Modest Organ with Big Sound: San Jeronimo Tlacochahuaya, Oaxaca

San Jeronimo Tlacochahuaya, Oaxaca is an agricultural town.  Farmers grow organic crops throughout the seasons: corn, squash, runner beans, garlic, garbanzos, flowers, and alfalfa.  Mostly, Tlacochahuaya is renowned for its 1678 Baroque organ housed on the balcony above the 16th century gilded Dominican church sanctuary.  It is a historic treasure.

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It is eleven o’clock Sunday morning and mass does not begin here until eight o’clock tonight. The circuit priest, who is based here and lives in the cloister, makes his rounds to serve nine villages in the Tlacolula Valley, serving mass at various times during the day.

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Moises Garcia Guzman and organist Soledad Hernandez Mendez invited us to see and hear this beautiful instrument.   To get there, we climb a narrow, steep-stepped, stone stairway that winds from first floor to second.  I remember similar in Rome and Paris, dark, damp and eerie.  The steps spiral from the interior wall like an accordion.

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He describes the instrument as a modest organ with a big sound.  Moises, born and raised in Tlacochahuaya (say..T-Lah-Koh-Chah-Why-Ya), lives in Los Angeles and works in the high-tech industry.  A speaker of Zapotec, Spanish and English, he has dreams to return home to teach.  He loves this place, and I see why.

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Moises explains the church and organ history as we stand under the dome in the center of the space.  The organ sounds echo, reverberate from walls and ceiling, penetrate through me as if I am a porous receptacle, wrap me in comfort.   The space is filled with so much sound that I cannot hear the words others are speaking just a few feet away from me.  It is ethereal and meditative.  I am reminded of Bach and Pachelbel.  Soledad makes the ivory keys dance.


Known as an Organo Iberico, the organ was built in Oaxaca with Puebla influences.  It has carderitas — big hips that flare, says Moises.  It was constructed this way to contain the bellows.  First built as a portable organ, the bellow controls were later moved from the side to the front when it was given its permanent place here.  The organ was fully restored in 1995.  The painting is exquisite.

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The church is undergoing continuous restoration.  We are surrounded by frescoes, most of which have been renewed.  Yet back in the cloister and in some corners of the church, I see originals, shadows of their once prominent beauty faded, yet still glorious in design and remnants of color.

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We sit on the adobe half-wall of the cloister.   One priest still lives here.  Once, this was the center of Dominican Catholicism for the entire valley.  Though the town is smaller than many that surround it today, Tlacochahuaya retains its prominence as the the regional parish.  After the conquest, it was the center of Spanish priestly and aristocratic life.  Crumbling haciendas and a coat of arms given to Tlacochahuaya by the Spanish attest to the glory days.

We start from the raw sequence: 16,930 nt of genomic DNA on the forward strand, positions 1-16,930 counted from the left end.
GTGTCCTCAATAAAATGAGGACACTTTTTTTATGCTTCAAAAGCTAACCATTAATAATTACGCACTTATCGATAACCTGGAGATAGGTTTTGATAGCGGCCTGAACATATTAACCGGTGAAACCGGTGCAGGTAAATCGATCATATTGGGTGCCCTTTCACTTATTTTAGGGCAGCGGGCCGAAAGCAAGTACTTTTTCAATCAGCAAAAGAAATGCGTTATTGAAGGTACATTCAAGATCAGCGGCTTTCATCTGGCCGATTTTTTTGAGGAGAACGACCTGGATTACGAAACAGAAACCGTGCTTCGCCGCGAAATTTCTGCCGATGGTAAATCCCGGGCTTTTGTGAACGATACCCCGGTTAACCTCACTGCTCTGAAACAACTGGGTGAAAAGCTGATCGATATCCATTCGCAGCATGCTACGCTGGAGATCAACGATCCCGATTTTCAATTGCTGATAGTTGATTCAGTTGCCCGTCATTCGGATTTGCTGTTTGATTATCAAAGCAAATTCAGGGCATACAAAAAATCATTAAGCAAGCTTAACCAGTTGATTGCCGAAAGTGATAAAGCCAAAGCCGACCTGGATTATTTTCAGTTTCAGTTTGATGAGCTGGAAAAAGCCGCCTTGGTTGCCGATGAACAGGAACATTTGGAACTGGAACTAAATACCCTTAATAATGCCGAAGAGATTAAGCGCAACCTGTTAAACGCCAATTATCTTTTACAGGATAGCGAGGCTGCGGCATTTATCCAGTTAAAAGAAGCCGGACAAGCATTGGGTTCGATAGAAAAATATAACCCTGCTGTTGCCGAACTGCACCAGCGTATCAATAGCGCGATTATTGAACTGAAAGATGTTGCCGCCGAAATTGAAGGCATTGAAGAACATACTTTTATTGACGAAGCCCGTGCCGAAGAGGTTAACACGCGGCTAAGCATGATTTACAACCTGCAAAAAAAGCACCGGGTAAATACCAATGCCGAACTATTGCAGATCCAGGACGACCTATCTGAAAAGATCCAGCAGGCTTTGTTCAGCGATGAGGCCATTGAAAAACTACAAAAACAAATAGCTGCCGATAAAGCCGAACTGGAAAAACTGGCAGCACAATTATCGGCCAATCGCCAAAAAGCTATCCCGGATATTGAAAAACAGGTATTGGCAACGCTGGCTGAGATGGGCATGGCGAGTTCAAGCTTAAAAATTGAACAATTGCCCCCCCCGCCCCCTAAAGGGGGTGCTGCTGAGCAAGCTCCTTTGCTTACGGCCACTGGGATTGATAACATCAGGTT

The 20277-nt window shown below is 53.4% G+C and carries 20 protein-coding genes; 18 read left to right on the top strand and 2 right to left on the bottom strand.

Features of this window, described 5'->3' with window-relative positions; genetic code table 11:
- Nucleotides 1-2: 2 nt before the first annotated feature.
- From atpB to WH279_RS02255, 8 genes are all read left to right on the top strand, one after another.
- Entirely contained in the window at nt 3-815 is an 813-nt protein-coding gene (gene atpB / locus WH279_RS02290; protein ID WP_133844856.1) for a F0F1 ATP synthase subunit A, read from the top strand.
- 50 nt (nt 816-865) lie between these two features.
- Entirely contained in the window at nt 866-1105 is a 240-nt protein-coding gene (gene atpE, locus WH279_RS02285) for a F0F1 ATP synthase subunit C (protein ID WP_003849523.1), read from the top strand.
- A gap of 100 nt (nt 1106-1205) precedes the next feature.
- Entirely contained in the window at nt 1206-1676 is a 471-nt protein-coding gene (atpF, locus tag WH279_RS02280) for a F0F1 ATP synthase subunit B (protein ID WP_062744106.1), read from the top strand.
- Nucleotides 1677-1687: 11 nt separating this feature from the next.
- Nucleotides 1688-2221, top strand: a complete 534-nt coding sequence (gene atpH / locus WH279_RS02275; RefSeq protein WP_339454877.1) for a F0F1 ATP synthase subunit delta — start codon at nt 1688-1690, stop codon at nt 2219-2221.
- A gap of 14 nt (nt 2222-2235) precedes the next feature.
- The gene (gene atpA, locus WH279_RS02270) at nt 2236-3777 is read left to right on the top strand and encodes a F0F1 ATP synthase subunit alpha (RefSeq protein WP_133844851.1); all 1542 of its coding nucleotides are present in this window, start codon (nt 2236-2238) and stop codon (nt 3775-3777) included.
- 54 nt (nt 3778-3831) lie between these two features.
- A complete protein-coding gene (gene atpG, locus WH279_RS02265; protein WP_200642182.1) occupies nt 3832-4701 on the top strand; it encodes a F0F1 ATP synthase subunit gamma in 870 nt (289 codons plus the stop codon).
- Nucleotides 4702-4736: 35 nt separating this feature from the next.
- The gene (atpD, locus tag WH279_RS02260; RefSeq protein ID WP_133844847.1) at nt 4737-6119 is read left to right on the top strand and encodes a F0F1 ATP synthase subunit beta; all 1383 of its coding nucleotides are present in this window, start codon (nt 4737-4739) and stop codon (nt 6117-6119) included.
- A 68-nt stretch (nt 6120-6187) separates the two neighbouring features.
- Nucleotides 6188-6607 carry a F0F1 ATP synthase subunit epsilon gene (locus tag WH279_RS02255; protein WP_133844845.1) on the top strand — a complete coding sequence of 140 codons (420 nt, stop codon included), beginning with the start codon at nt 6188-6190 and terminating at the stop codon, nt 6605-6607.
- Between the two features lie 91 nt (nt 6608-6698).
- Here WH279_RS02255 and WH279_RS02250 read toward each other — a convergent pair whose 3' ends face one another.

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Moises and linguist Brook Lillehaugen talk about the influence of Fray Juan de Cordoba, who lived here in the cloister, translated Zapotec to Spanish, and created a dictionary.  There were many priests who translated and made dictionaries, she says, but none compare to the one by Fray Juan de Cordova.

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As we complete the church visit and before we walk to lunch, we stop to look at the edifice of stone construction.  See the metate embedded into the wall.  See the Danzante carved stone there, too.  The church was built from stones taken from the Zapotec temple at Dainzu.

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Yet, the original Zapotec religion survived, was adapted, hidden in the iconography of the crucifixion and the new religion.  Moises points to the figure of Jesus on the Cross (above left).  Do you see the face of corn goddess there on his chest? he asks. How his ribs look like ears of corn?  The figure was sculpted by locals and worshipped by the faithful.  They say the priests never knew.

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In 1926, Southern Baptist missionaries came to Tlacochahuaya to establish a foothold in the region and built a now decaying adobe sanctuary.  Today, religious beliefs are diverse and many Christians of various denominations live side-by-side with the predominantly Catholic population in towns throughout the valley.

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